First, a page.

It is 11:30 am and Laxmi Tumbde is busy preparing lunch for her family of three. They live in Kashimira village, some 50 km from Mumbai. She cooks on a modern gas stove using an LPG cylinder she received in August under the Pradhan Mantri Ujjwala Yojana. It's a scheme, she says, that has changed her life in many ways.
"I can now cook in an hour something that used to take two. Also, with the chullah, there would be smoke everywhere. I used to cough a lot, sometimes even come down with a fever. But now, with the gas connection, my health has improved and I don't even have to visit a doctor," says Laxmi Tumbde, a resident of the village.
She is not alone. Navsu Kondal, a 40-year-old woman, is another beneficiary of the scheme. She has five members in her family and has already refilled her cylinder twice since August, although she has to pay Rs 700-800 on each occasion.
"Earlier, we had to go to the jungle to collect firewood. It was a time-consuming affair and very difficult too. But now, with the gas connection, I can cook quickly after coming home from somewhere," says Navsu Kondal.
Launched in 2016, the Pradhan Mantri Ujjwala Yojana aims to reach eight crore households by 2020. The government claims to have reached seven crore households in March. As part of the scheme, Maharashtra has received over 40.7 lakh gas connections. The government claims that 82% of the beneficiaries return for an LPG refill.
CP Chouhan, corporator of Kashimira village, claims that he has provided gas connections to 1,200 eligible families in the tribal area and has not taken a single rupee for stoves. "We have given the gas connection for free. The first cylinder is also free, and we have not taken anything for installing the gas stoves either," he says.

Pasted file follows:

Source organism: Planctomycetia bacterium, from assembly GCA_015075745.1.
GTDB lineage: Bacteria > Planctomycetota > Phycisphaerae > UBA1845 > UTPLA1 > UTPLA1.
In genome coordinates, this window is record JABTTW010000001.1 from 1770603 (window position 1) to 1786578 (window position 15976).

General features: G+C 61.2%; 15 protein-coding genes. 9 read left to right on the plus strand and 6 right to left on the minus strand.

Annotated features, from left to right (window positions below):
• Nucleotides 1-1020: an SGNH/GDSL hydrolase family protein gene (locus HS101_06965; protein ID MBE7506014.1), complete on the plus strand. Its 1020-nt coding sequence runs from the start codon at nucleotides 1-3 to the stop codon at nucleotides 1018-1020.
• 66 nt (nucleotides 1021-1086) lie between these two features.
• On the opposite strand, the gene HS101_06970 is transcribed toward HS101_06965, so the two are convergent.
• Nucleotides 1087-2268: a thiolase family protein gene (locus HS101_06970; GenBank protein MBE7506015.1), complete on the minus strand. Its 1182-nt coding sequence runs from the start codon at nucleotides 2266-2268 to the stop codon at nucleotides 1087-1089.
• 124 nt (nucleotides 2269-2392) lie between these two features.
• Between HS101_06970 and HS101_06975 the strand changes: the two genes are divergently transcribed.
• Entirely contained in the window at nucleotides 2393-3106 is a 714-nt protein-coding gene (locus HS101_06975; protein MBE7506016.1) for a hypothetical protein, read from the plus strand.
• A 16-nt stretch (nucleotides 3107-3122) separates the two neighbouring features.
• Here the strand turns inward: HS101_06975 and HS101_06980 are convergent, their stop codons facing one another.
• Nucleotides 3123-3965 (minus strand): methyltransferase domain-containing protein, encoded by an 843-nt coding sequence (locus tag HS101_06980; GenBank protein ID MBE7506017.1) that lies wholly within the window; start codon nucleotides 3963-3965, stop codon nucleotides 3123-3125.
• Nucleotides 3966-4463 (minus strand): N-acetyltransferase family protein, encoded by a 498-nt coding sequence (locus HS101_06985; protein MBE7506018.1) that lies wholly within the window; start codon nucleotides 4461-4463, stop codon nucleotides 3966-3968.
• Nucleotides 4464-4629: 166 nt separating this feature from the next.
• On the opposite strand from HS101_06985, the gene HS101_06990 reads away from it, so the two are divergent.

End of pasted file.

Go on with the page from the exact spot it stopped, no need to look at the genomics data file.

Vijay Tandel, a labourer and beneficiary of the scheme, now goes to refill the cylinder regardless of the cost. He says it gets his wife some time out from kitchen work. "Refilling the cylinder comes up to Rs 700, but I have to do it because this has now become a necessity," says Vijay Tandel.
Laxmi Tumbde believes schemes such as these had a big part to play in Prime Minister Narendra Modi's victory in the Lok Sabha elections. "I did think about this while voting. I picked him because PM Modi's government has worked for the poor," she says.
The BJP-Shiv Sena combine in Maharashtra won 41 of the state's 48 seats in the Lok Sabha elections, leaving five for the Congress-Nationalist Congress Party alliance and one for the AIMIM. A Congress-backed independent candidate secured the Amravati constituency.